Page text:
|Orson Welles in Touch of Evil|
It is a simple idea that many, myself included, believe to be true. Over the course of his career, he found exciting ways to captivate audiences and make you care about the magic of the arts. From his early days producing radio dramas like "The War of the Worlds" to Citizen Kane and beyond. The fact is that you can look at his body of work and find a treasure trove of art that, even if you don't like it, can appreciate its craft. However, there's a certain something that comes as a downside of being a curious cinephile like myself: you learn too much. For whatever reason, I see Welles' career more as a tragedy than a triumph, and it at times depresses me to think of what he inevitably became. While I respect the man's work, including and up through his untimely death shortly after F for Fake, I also have trouble thinking of him too much for a lot of other reasons. He was an artist, but also sort of a jerk.
If there's any embodiment of peaking early, it's likely Welles and Citizen Kane. The masterpiece was released when he was just 26. Having written, acted, and directed the film; it suggested that a new maestro of cinema was upon us. Of course, he wasn't necessarily new to the arts. By that point, he had been doing live theater and radio productions - often within minutes of each other thanks to his access to an ambulance. He was an ambitious young force whose part time appreciation for magic helped him to develop one of the most appetizing personas of the time. He liked to fool the audience, most notably in "The War of the Worlds" broadcast that solidified him as a talent to watch. A man with that confidence definitely had a large ego, but it was also about where things go from being pleasant to completely obnoxious.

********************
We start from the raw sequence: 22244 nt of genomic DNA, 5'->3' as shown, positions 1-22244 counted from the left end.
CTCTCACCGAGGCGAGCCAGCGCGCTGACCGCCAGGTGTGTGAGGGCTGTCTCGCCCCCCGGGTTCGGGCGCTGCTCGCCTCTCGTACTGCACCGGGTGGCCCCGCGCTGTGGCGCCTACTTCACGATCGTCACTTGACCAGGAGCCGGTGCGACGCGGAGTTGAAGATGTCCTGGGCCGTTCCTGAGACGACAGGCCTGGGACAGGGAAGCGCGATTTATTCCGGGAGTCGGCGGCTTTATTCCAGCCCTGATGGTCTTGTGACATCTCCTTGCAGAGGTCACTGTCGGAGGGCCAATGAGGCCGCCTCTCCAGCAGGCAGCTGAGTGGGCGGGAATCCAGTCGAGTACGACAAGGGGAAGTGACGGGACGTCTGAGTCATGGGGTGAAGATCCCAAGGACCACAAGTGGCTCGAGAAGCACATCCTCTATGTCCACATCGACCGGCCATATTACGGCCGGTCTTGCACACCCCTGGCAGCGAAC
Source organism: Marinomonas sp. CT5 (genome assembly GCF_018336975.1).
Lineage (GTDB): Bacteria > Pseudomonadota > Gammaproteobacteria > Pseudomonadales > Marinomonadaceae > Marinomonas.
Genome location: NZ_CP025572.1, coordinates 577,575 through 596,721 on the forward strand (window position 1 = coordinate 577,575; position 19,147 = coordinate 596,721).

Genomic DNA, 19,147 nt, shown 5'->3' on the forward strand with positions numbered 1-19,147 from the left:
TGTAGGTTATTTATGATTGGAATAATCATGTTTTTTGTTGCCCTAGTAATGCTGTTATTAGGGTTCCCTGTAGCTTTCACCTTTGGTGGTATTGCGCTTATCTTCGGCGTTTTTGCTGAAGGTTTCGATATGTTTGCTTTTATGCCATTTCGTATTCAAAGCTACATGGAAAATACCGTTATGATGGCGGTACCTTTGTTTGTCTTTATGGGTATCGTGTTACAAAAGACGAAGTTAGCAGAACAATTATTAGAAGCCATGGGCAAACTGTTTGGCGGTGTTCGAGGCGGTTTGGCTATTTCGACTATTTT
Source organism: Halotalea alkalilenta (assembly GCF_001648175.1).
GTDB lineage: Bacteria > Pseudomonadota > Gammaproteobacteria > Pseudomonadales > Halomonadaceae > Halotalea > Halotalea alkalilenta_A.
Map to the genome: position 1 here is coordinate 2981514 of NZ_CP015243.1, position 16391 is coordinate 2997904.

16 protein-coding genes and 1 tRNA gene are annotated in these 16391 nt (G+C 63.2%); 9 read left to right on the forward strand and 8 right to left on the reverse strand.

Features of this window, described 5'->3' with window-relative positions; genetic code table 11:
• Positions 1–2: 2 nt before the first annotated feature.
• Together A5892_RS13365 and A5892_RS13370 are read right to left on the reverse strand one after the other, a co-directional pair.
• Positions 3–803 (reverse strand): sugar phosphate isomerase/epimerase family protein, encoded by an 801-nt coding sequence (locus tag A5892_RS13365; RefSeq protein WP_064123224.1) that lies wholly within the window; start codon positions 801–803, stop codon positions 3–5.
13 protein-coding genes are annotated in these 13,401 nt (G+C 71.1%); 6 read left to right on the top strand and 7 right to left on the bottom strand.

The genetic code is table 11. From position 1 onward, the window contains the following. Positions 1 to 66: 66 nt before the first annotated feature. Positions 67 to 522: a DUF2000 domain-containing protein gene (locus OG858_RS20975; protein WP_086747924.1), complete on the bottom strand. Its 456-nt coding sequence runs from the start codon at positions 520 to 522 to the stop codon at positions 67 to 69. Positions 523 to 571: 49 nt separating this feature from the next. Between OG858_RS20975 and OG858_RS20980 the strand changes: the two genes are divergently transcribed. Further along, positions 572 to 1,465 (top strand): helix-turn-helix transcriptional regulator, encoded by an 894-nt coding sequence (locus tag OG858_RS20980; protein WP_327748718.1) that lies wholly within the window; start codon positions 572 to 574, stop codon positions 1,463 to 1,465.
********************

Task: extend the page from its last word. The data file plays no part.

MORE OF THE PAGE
Like all good artists, Welles was a divisive figure in real life. He was a man of the theater, so he tended to give traditional stage monologues with a structured voice, as if somehow being superior to the audience. He also tended to make powerful enemies, such as William Randolph Hearst, whose hold over the media in 1941 practically destroyed Citizen Kane's reputation and arguably kept it from sweeping The Oscars. Voters were scared for reasons that involved turning against Heart's unyielding power. The movie's worst kept secret was that Charles Foster Kane was Hearst and that "Rosebud" was slang for Hearst's wife's privates (thus making the film secretly about figuring out a woman's private area). Though one could easily notice Welles' downfall by his inability to receive any further Oscar nominations despite his lengthy career and impressive body of work.